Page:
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MGM Casino in Springfield is set to revitalize community

Ali Izzi

News/Features Editor

Imagine a grand casino building with a promenade deck to its side and an overly spacious parking garage to its rear. Adjacent on the street is a hotel, a movie theater, a bowling alley, an ice skating rink, and even some small shops. A trolley shuffles its way down Main Street and lively residents file out of their new apartment building. All that’s missing is golden confetti showering the roads and colorful fireworks bursting in the distance, or is it? Either way, MGM won’t make a subtle entrance in September 2018.

In 2012, four different casino companies started the battle for the space in the south end of downtown Springfield. After voters accepted the building of a casino in their city, MGM beat out the other three competitors and so began the next two-year process. Referendums were thrown every which way to both the city and the state of Massachusetts for approvals, and two years later, 2014 was the golden year when they all returned with that “Approved” stamp.

“The mayor selected them (MGM), the city council had to approve them and the residents had to approve them,” explained Springfield College business professor Tim Allen, who also is a member of the Springfield City Council. “I think it passed in Springfield 58 to 42 [in] July of 2014.”

In the upcoming months, land usage for all of the casino’s embellishments had to be approved by the council, but by late January and February 2016, construction was under way behind the beloved Red Rose Pizzeria.

“So for this year, let’s say from February to November, it has been a process of taking down existing buildings preserving some buildings that are going to become part of the casino development, and then starting the construction process,” said Allen.

As the process continues, there are minor check-ins for approvals with the city council, such as the sign approval that happened last month.

A major aspect of bringing the casino to Springfield was to not only create more business in the city, but also to create jobs. MGM planned to have 2,000 workers for the construction process join their team in building the main areas like the casino building, the garage, and the promenade that will hold much of the family-friendly entertainment.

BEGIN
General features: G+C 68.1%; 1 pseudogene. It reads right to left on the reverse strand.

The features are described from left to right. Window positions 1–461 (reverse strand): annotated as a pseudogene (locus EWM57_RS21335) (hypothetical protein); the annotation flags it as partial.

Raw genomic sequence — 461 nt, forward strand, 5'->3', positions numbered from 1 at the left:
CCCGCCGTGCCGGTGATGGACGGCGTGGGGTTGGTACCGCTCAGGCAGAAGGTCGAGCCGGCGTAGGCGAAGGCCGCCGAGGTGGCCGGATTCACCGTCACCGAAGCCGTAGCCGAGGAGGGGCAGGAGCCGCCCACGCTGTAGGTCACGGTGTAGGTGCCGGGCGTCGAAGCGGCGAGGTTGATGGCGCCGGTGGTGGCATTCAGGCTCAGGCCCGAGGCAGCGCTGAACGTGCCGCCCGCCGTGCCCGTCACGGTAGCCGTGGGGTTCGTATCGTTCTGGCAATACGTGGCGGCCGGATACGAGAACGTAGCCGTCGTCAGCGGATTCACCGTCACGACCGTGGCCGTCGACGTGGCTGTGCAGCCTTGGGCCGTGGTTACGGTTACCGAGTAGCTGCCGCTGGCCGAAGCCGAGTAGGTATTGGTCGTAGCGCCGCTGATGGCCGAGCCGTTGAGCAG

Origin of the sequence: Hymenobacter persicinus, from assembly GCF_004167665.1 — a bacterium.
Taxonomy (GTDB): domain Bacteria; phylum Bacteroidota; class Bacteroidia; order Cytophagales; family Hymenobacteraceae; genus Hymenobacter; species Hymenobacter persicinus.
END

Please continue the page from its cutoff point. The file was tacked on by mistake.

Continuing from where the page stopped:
Another idea that has been passed through the council is a trolley that can transport people to the casino from the Amtrak and Peter Pan stations on the North End. The idea is that the more of the city that can be involved, the more tourism and businesses there will be, which would possibly lead to more jobs.

“Once MGM opens, a lot more people will be coming to Springfield. Hopefully there’ll be other spin-off businesses,” said Allen. “That’s the idea. If you make Springfield a destination city, then other stuff comes.”

Preserving and uplifting the city is a crucial part in the casino’s presence, especially since areas such as the North End are becoming more and more poverty stricken.

“The theory is that it will be an attractive place to go regardless if you gamble. It could be a place you could go with your family on a Friday night,” noted Allen.

Though the casino age in Massachusetts is 21, since attractions outside the casino itself are family-oriented, residents under that age can still enjoy the property. For the current sophomore class, 2018 marks the year many of them will be 21, but that doesn’t mean the appeal of ice rinks, bowling alleys, and movie theaters change that much.

Sophomores Chris Apicelli and Reef Rogers hadn’t known about all the extra amenities before and it certainly sparked their interest.

“Hell yeah I’m going to go! That’s all I need to say,” said an enthusiastic Rogers. Apicelli added, “We’re going to be 21 right when it opens, so that’s going to change our perspective a little, but I’m pretty pumped for this actually.”

MGM Resorts is known for their extravagant hotels, casinos and resorts that seem almost untouchable by other smaller companies.

“I live near Mohegan Sun and Foxwoods so I can go to both of them within a 20-minute drive and they’re both really fun,” said Apicelli. “But I’m not really sure if they will compare to this ice skating rink.”

As the scheduled opening of the casino is just under two years away, there is still a lot of work to be done, but just the knowledge of its expectancy has already benefited the city enormously as other businesses prepare for its inauguration. Current students who enjoy friendly city entertainment have quite the space to look forward to, and perhaps alumni may just have to return to see what it’s all about.

1 comment

  1. I hope that the Rink could be used for Women’s & Men’s Ice Hockey. I tried as an undergrad to start a “Club Level” team in the early 80’s but hockey wasn’t an accepted sport with the existing administration. Maybe if I suggested “Gymnaistics on Ice” it would have “skated” through! Pun intended!
    So, 35 years later, maybe Ice Hockey can be put back on the burner.
    All my best,
    Rich Kendall, Esq.
    Class of ’83

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